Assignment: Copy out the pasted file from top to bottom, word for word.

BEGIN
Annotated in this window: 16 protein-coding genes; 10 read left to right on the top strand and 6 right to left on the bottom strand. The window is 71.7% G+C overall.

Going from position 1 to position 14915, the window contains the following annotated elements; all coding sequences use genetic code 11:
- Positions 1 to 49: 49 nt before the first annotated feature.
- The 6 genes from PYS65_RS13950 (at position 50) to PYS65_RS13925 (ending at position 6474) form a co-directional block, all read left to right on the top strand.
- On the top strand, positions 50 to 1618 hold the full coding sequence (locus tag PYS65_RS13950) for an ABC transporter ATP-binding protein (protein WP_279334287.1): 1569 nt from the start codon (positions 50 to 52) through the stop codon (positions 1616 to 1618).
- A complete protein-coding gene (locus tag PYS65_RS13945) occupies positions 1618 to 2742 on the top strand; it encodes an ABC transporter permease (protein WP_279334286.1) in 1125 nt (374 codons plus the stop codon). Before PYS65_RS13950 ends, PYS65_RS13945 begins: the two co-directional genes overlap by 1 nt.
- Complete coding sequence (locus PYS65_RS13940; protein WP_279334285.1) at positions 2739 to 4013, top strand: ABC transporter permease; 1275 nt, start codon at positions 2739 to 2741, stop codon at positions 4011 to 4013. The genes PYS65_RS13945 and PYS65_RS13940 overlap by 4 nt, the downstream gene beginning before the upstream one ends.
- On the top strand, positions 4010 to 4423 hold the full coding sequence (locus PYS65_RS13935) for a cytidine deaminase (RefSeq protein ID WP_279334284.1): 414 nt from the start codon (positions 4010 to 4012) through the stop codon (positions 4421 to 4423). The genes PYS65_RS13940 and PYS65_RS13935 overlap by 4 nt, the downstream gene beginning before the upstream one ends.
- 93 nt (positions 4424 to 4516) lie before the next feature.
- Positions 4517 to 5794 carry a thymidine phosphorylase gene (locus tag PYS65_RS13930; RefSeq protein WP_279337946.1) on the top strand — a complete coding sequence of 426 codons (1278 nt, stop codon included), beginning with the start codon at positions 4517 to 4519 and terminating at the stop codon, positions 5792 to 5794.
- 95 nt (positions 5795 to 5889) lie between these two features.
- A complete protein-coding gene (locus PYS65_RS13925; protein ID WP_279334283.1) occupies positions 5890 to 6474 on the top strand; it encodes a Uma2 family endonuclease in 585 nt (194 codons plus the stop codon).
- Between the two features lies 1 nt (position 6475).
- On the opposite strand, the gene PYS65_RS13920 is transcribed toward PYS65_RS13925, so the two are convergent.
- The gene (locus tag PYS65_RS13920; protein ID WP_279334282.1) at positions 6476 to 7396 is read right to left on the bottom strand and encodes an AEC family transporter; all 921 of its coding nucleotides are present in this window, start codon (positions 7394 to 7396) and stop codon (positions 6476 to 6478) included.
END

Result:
Annotated in this window: 16 protein-coding genes; 10 read left to right on the top strand and 6 right to left on the bottom strand. The window is 71.7% G+C overall.

Going from position 1 to position 14915, the window contains the following annotated elements; all coding sequences use genetic code 11:
- Positions 1 to 49: 49 nt before the first annotated feature.
- The 6 genes from PYS65_RS13950 (at position 50) to PYS65_RS13925 (ending at position 6474) form a co-directional block, all read left to right on the top strand.
- On the top strand, positions 50 to 1618 hold the full coding sequence (locus tag PYS65_RS13950) for an ABC transporter ATP-binding protein (protein WP_279334287.1): 1569 nt from the start codon (positions 50 to 52) through the stop codon (positions 1616 to 1618).
- A complete protein-coding gene (locus tag PYS65_RS13945) occupies positions 1618 to 2742 on the top strand; it encodes an ABC transporter permease (protein WP_279334286.1) in 1125 nt (374 codons plus the stop codon). Before PYS65_RS13950 ends, PYS65_RS13945 begins: the two co-directional genes overlap by 1 nt.
- Complete coding sequence (locus PYS65_RS13940; protein WP_279334285.1) at positions 2739 to 4013, top strand: ABC transporter permease; 1275 nt, start codon at positions 2739 to 2741, stop codon at positions 4011 to 4013. The genes PYS65_RS13945 and PYS65_RS13940 overlap by 4 nt, the downstream gene beginning before the upstream one ends.
- On the top strand, positions 4010 to 4423 hold the full coding sequence (locus PYS65_RS13935) for a cytidine deaminase (RefSeq protein ID WP_279334284.1): 414 nt from the start codon (positions 4010 to 4012) through the stop codon (positions 4421 to 4423). The genes PYS65_RS13940 and PYS65_RS13935 overlap by 4 nt, the downstream gene beginning before the upstream one ends.
- 93 nt (positions 4424 to 4516) lie before the next feature.
- Positions 4517 to 5794 carry a thymidine phosphorylase gene (locus tag PYS65_RS13930; RefSeq protein WP_279337946.1) on the top strand — a complete coding sequence of 426 codons (1278 nt, stop codon included), beginning with the start codon at positions 4517 to 4519 and terminating at the stop codon, positions 5792 to 5794.
- 95 nt (positions 5795 to 5889) lie between these two features.
- A complete protein-coding gene (locus PYS65_RS13925; protein ID WP_279334283.1) occupies positions 5890 to 6474 on the top strand; it encodes a Uma2 family endonuclease in 585 nt (194 codons plus the stop codon).
- Between the two features lies 1 nt (position 6475).
- On the opposite strand, the gene PYS65_RS13920 is transcribed toward PYS65_RS13925, so the two are convergent.
- The gene (locus tag PYS65_RS13920; protein ID WP_279334282.1) at positions 6476 to 7396 is read right to left on the bottom strand and encodes an AEC family transporter; all 921 of its coding nucleotides are present in this window, start codon (positions 7394 to 7396) and stop codon (positions 6476 to 6478) included.